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Chris Mohr has the busiest punting leg in the NFL.

It is a dubious distinction.

The reason Mohr leads the league with 44 punts is because the Buffalo Bills' offense ranks so low in production. He is only 10 punts shy of his 16-game total in 1991, his first season in Buffalo.

"I'd prefer to pay him to do nothing," coach Marv Levy said only half-kiddingly.

But even with the Bills leaning so heavily on his ability to give opposing offenses the poorest field position as possible, Mohr is holding up well. He certainly has done little, if anything, to hurt Buffalo's defense, which ranks sixth in the NFL.

"We're just struggling offensively," Mohr said Thursday, as the Bills completed their second day of full-scale preparation for Sunday's game against the New York Jets. "And I just look at it as a challenge that I can maybe help pick up the slack and help the defense out by pinning the opponent deep in their territory. It's more incumbent upon us, as a punt team, to get field position because our defense is playing great right now."

Mohr's statistics are solid. He ranks 10th in the AFC with a gross average of 42.8 yards per attempt and eighth with a net average of 35.5. He leads the league in punts inside the 20 with 14.

In last Sunday's loss to Miami, Mohr had a season-high gross average of 47.1 yards on seven attempts. In the fourth quarter, he kicked an 80-yarder that is the longest punt in Bills' history. Mohr actually booted the ball 61 yards, with a 5.1-second hangtime, and had a 19-yard roll. His previous long of 73 yards came when he was punting for Alabama in a game against Notre Dame.

"Chris has probably done more for us than we give him credit for," defensive end Phil Hansen said. "Steve Christie saved our butts a couple of times this year with field goals, and Chris Mohr is having his best kicking year yet, as far as I'm concerned."

Mohr's forte is hang time, which does nothing for his stats but gives the Bills a better chance to set up their coverage. He averaged more than five seconds on four punts against Miami and topped five seconds on seven of 11 punts against Indianapolis two weeks ago.

"I've been more happy with being able to mix up my punts than anything else," Mohr said. "When it calls for long punts, I've been able to hit them long. When it calls for hang time, I've been hitting some good hang times. And my control has been good. I've been landing my pooch punts where I want to land them."

Mohr actually prefers to be more active. In his early days with the Bills, the offense moved so well, he was barely needed.

"Back then, it was the third or fourth quarter before I'd punt," he said. "That seems to weigh on you a little more than going out there the first or second series to punt. Because the more you sit on the sidelines, the more apt you are not to punt as well because you don't get that first punt out of your system.

"When you're out there -- as opposed to punting into the net on the sidelines -- you're seeing the actual punt and you can get into a groove."

His only poor performance came in the season-opener against the New York Giants, when he hit a low kick that reached rookie Amani Toomer well ahead of the Bills' coverage, and helped result in his 87-yard return for a touchdown.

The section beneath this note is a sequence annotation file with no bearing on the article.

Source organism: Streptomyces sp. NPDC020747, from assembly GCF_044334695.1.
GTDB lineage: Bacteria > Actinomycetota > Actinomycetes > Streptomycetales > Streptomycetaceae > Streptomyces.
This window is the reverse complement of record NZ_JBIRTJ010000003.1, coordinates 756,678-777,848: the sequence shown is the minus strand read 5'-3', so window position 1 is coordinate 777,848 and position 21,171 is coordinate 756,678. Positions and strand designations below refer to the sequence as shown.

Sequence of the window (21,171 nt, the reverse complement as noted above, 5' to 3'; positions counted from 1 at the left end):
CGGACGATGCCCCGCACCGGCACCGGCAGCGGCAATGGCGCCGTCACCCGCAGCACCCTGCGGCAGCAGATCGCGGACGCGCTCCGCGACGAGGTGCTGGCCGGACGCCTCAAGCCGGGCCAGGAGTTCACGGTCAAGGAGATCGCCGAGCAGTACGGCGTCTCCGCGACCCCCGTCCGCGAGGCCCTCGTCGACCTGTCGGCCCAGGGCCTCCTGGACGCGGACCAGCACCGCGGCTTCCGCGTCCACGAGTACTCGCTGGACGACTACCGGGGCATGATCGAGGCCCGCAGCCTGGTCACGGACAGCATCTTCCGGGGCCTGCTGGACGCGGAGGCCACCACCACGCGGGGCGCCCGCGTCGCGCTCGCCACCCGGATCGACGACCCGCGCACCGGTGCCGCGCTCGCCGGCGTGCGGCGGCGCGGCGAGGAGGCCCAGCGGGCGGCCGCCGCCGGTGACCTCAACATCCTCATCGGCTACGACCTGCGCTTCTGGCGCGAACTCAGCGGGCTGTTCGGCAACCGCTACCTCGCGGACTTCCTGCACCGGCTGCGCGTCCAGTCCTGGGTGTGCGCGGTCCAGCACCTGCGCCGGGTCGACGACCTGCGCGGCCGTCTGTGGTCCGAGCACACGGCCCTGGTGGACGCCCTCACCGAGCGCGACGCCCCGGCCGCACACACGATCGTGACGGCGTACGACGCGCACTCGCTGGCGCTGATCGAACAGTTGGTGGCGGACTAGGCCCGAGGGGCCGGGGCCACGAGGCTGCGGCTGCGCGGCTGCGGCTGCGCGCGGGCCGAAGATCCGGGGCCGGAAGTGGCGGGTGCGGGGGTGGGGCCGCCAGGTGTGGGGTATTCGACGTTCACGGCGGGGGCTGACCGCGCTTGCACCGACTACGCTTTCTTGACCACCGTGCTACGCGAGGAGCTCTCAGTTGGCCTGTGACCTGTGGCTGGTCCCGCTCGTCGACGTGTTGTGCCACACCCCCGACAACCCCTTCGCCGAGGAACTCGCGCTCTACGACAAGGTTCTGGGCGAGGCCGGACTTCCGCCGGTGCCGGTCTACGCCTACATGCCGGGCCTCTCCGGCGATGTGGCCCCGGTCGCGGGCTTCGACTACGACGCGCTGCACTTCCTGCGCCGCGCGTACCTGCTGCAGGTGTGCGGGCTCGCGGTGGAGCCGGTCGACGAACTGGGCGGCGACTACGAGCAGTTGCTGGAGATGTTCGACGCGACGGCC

"We set a goal for ourselves ever since that game that we were going to rededicate our punt game, starting from the second game on, and just throw that one game out," Mohr said. "We've challenged ourselves and so far we've answered the challenge. The guys are doing great.

"Miami rushed every time last Sunday and our guys did a good job of protecting and covering."

Mohr said he had problems with concentration against the Giants because he was preoccupied with the fact his contract is due to expire after the season. He said he was pressing himself to have a strong season to encourage the Bills to retain him.

"Being relaxed is especially important for a punter or a kicker because we have to be in rhythm," Mohr said.

"So, after that game, I just made a point to myself that I just had to block out that contract stuff and know that it will take care of itself. Ever since the third game of the season (against Pittsburgh), I've been more relaxed and been hitting it a lot better."

Mohr said he didn't expect his contract to be addressed until after the club dealt with higher-priority free agents.

"All I've done is express to them that I want to finish my career in Buffalo," he said.

The coaches would like nothing better than for that to happen.

"He's just doing what he's done every year since he's been here," special teams coach Bruce DeHaven said. "Maybe it's magnified because he's punting more right now. But I just don't think there are very many punters in the league that are in his class."

"I think Chris is doing a super job," Levy said. "He's outstanding inside the 20, he kicks for great height, he gets the ball away quickly. I think he's a great punter."

He's also an extremely busy one.
Linebacker Sam Rogers tried to practice Thursday, but couldn't and is unlikely to play against the Jets. Rookie Gabe Northern is expected to start in his place.

Defensive end Bruce Smith (ankle) returned to practice Thursday after missing Wednesday's session and should be fine for Sunday.

Wide receiver Andre Reed missed the last two days of practice while attending the funeral of his father, Calvin, who died late Sunday in Allentown, Pa.

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